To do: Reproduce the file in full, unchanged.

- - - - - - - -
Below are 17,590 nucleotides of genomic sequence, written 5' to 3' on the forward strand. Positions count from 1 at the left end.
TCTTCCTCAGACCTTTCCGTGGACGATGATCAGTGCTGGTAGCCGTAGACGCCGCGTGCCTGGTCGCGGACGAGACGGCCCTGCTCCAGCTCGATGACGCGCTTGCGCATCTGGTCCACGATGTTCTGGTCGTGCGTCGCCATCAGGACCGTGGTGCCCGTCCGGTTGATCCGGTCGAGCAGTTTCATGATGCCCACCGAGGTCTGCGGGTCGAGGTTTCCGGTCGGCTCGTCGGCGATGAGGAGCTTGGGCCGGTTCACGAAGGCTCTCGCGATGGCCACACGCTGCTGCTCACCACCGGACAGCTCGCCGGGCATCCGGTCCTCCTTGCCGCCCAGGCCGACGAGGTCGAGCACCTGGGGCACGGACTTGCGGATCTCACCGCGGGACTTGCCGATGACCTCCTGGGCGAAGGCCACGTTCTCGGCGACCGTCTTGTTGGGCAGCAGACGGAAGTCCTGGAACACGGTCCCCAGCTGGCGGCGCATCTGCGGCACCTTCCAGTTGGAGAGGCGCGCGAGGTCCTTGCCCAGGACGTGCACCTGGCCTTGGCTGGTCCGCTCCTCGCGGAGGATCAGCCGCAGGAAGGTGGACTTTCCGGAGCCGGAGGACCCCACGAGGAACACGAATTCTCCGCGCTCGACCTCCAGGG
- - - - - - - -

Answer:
Below are 17,590 nucleotides of genomic sequence, written 5' to 3' on the forward strand. Positions count from 1 at the left end.
TCTTCCTCAGACCTTTCCGTGGACGATGATCAGTGCTGGTAGCCGTAGACGCCGCGTGCCTGGTCGCGGACGAGACGGCCCTGCTCCAGCTCGATGACGCGCTTGCGCATCTGGTCCACGATGTTCTGGTCGTGCGTCGCCATCAGGACCGTGGTGCCCGTCCGGTTGATCCGGTCGAGCAGTTTCATGATGCCCACCGAGGTCTGCGGGTCGAGGTTTCCGGTCGGCTCGTCGGCGATGAGGAGCTTGGGCCGGTTCACGAAGGCTCTCGCGATGGCCACACGCTGCTGCTCACCACCGGACAGCTCGCCGGGCATCCGGTCCTCCTTGCCGCCCAGGCCGACGAGGTCGAGCACCTGGGGCACGGACTTGCGGATCTCACCGCGGGACTTGCCGATGACCTCCTGGGCGAAGGCCACGTTCTCGGCGACCGTCTTGTTGGGCAGCAGACGGAAGTCCTGGAACACGGTCCCCAGCTGGCGGCGCATCTGCGGCACCTTCCAGTTGGAGAGGCGCGCGAGGTCCTTGCCCAGGACGTGCACCTGGCCTTGGCTGGTCCGCTCCTCGCGGAGGATCAGCCGCAGGAAGGTGGACTTTCCGGAGCCGGAGGACCCCACGAGGAACACGAATTCTCCGCGCTCGACCTCCAGGG